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MoU paves way for Australian firm to supply recycled battery materials to Korea

Wed, 11/13/2019 - 13:26 -- Paul Crompton

Envirostream Australia, a 24% owned subsidiary of Lithium Australia, has signed a lithium-ion battery materials offtake deal that includes recycled mixed metal dust (MMD) containing cobalt, nickel and lithium.

The memorandum of understanding with South Korean battery recycler SungEel Hitech involves the exclusive supply of metals extracted from recycled lithium-ion batteries out of Australia. 

Image: SungEel president Mr Kang Myung Yi and Envirostream managing director Andrew Mackenzie shake hands after signing the offtake MoU

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Lithium Australia to test cathodes using LFP recycled from lithium-ion batteries

Tue, 08/13/2019 - 11:59 -- Paul Crompton
Lithium Australia to test cathodes using LFP recycled from lithium-ion batteries

Battery materials firm Lithium Australia is to test the performance capabilities of coin cell cathodes using recycled lithium phosphate (LP) after recovering the material from old lithium-ion batteries for the first time.

The material, recovered from mixed metal dust, will be made into lithium-iron-phosphate (LFP) cathode powder at the company’s wholly-owned subsidiary VSPC’s cathode powder pilot plant, in Brisbane, Australia.

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Indian start-up plans next stage of second-life lithium-ion ESS development

Fri, 01/27/2017 - 12:34 -- Paul Crompton

An Indian start-up has developed a prototype energy storage system using recycled lithium batteries from electric vehicles.

Totus Power has field trailed a prototype/proof of concept in India, but remains 12 months and $350,000 away from doing a pilot with a pre-production prototype.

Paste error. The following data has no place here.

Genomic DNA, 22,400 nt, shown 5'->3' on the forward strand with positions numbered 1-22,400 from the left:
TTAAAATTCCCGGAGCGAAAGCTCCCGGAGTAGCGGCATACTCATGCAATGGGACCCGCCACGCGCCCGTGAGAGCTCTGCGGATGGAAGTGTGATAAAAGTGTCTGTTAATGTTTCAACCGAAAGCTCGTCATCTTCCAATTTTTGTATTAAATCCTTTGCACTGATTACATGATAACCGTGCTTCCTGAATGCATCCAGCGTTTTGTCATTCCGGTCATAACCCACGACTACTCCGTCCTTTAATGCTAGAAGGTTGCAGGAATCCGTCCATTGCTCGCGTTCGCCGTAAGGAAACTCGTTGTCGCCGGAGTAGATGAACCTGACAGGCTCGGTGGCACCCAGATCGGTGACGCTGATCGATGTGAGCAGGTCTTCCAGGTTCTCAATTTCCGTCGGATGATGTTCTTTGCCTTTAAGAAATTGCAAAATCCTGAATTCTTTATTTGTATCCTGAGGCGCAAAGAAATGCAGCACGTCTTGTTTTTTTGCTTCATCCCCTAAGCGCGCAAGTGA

The company can take a used EV module, connect it to its own battery management system and charge an ESS from a solar or a plug-in power source.

It can be used to replace lead-acid batteries or fossil fuel energy generation, said Siva (Shiv) Rajendran, founder and CEO of Totus Power

He told BBB the company has all the infrastructure/relationships to make up to 5,000 units a year.

The company is currently sourcing end-of-life batteries from an unnamed ‘large’ automaker’s ‘most popular EV model’.

Rajendran said: “The deal is in the works, hence I can’t share the name yet. This is already a large supply pool, which we will take a few years to fully utilise. Conservatively, we can make 10,000 units a year - if not more. 

“It seems very simple to manufacture a EV battery down to a Totus Power product.

“The Modules are the building blocks of a EV battery and is shipped in boxes to us by the automaker directly. We already pre decide what level of quality these used modules are, i.e SOH%). 

“Some of our knowledge is in correlating this SOH% to real world life, along with the supply chain and associated shipping and recycling regulations.  

“But they say the devil is in the details: So over the next 12 months, when we start writing our assembly/manufacturing procedures, I will have a better handle on what ‘simple to manufacture’ actually means.”

However, because the firm is mainly self-funded and has only secured a few grants to date, its speed of execution is dependent on more cash becoming available. 

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